Step 11: Fence Posts

Ah, the fence posts.

These babies are needed in order to hold the fence pieces up.

Each post is a little less than 5 foot tall so it will be taller than your fence. You can adjust the height to whatever you like. I shot for the middle height of the fence section which is at 38" to 40"

You can not top this with the standard finial so you have options.

>>>Option 1, buy a 2" PVC cap. Simple enough right?
>>>Option 2, buy a small skull for each one, the route I went. You can get them from the skeleton store online, or go to a dollar tree and see what they have.
>>>Option 3, minimalist, Just leave them open
>>>Option 4, cover them with a prop or some spanish moss.
                     I personally like the spanish moss. Expensive in stores but you can buy it by
                     the bag on Ebay for 15 dollars or so

Once you figure out how to top your posts, you need to put them up.
You may have to cut your rebar in order to do this. If you do, cut it with a hack saw, sawzall, or a cut off wheel on a metabo. I used the metabo,


Year one I used Rebar to secure the fence post upright. They had more wobble than I wanted in the long runs along the front of the house. Last year I used 4 foot T Posts you would get at Home Depot or a store of the like for about 3 to 4 dollars each. You only have to plant them 1 foot into the ground and they are way sturdier than the rebar. They stay where you put them and don't wobble around at all. This is the way to go and it works much much better.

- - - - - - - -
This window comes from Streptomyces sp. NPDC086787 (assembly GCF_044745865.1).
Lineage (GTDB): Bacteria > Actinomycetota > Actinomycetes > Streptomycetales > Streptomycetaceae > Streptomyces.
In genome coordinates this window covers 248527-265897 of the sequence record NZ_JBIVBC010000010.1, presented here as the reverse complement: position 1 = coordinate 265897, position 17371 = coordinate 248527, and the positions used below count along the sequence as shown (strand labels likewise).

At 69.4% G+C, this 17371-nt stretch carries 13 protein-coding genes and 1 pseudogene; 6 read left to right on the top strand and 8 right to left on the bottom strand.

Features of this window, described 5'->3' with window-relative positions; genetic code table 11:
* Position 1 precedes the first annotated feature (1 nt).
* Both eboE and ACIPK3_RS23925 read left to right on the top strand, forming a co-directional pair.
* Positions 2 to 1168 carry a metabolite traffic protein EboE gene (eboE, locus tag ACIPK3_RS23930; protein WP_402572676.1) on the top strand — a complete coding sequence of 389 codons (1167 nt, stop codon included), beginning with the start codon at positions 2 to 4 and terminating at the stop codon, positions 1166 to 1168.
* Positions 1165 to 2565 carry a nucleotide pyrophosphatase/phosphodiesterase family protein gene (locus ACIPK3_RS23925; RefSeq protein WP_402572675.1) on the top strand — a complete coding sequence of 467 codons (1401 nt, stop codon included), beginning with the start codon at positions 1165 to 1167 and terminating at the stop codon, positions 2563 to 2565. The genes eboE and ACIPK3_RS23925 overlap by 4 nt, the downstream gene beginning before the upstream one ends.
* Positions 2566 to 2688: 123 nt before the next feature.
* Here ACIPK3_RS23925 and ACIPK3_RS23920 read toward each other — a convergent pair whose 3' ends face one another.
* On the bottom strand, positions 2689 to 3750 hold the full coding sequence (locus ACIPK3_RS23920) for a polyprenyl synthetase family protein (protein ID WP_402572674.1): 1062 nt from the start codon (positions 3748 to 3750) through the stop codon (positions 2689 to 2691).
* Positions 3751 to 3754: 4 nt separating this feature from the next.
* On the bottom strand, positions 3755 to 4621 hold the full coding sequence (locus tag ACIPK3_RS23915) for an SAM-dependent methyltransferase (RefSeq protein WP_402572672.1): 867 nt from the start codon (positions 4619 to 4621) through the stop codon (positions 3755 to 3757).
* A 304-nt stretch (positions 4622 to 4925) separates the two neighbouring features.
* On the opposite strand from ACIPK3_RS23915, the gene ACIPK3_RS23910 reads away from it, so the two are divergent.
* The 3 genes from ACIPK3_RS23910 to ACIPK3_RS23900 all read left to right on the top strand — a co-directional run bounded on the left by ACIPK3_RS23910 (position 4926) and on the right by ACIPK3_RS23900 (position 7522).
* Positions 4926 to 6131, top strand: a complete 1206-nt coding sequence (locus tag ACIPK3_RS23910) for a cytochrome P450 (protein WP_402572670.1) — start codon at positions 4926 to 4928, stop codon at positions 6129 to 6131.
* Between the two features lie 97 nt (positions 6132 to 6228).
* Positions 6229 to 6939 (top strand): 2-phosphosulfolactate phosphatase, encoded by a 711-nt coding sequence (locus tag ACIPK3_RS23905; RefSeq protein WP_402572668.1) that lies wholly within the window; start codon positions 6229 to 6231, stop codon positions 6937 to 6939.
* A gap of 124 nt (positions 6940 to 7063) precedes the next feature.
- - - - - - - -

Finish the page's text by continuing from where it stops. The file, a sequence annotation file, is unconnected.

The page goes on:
I will leave the Rebar way in here as a second option.

*****Safety tip*****
Use safety glasses, a face shield, gloves, and long pants to use the metabo. It will shower you in sparks. You don't want a trip to the ER with metal in your eye.

Take that piece of rebar you used to paint on earlier and pound it 18" or so into the ground. Start at a corner of the yard, it will be easier.

Now put the post over the rebar and congratulations, you have a post mounted upright

There are two ways to put all the posts up. One is to put the posts up before you put any fencing. The other is to put one post in place and attach a piece of fence and then put the next post up. I did the latter. Putting up on one post at a time helped to achieve a very tight fence with no gaps between the post and cross bars.

If you want you can skip ahead to the next step and mount a panel in place each time, just revert back to this step if you really need to. I think you will get it though.

Volunteer help here would be helpful as many hands make light work. It took me 5 hours by myself to put up my fence. Apparently when it is sprinkling, no one wants to come help.

***Safety Tip***
Wear gloves while pounding the rebar in. Also, put on some safety glasses. This might seem silly but if you hit the bar wrong and a piece of metal flies into your eye, your whole Halloween season will be ruined. Trust me, I'm a safety manager.
<p>great instructions. A couple things I did. I used 5/8 dowels to connect the 5/8 finials. I used great stuff foam insulation in the 2 inch tube to stabilize it .Thanks for the great idea. </p>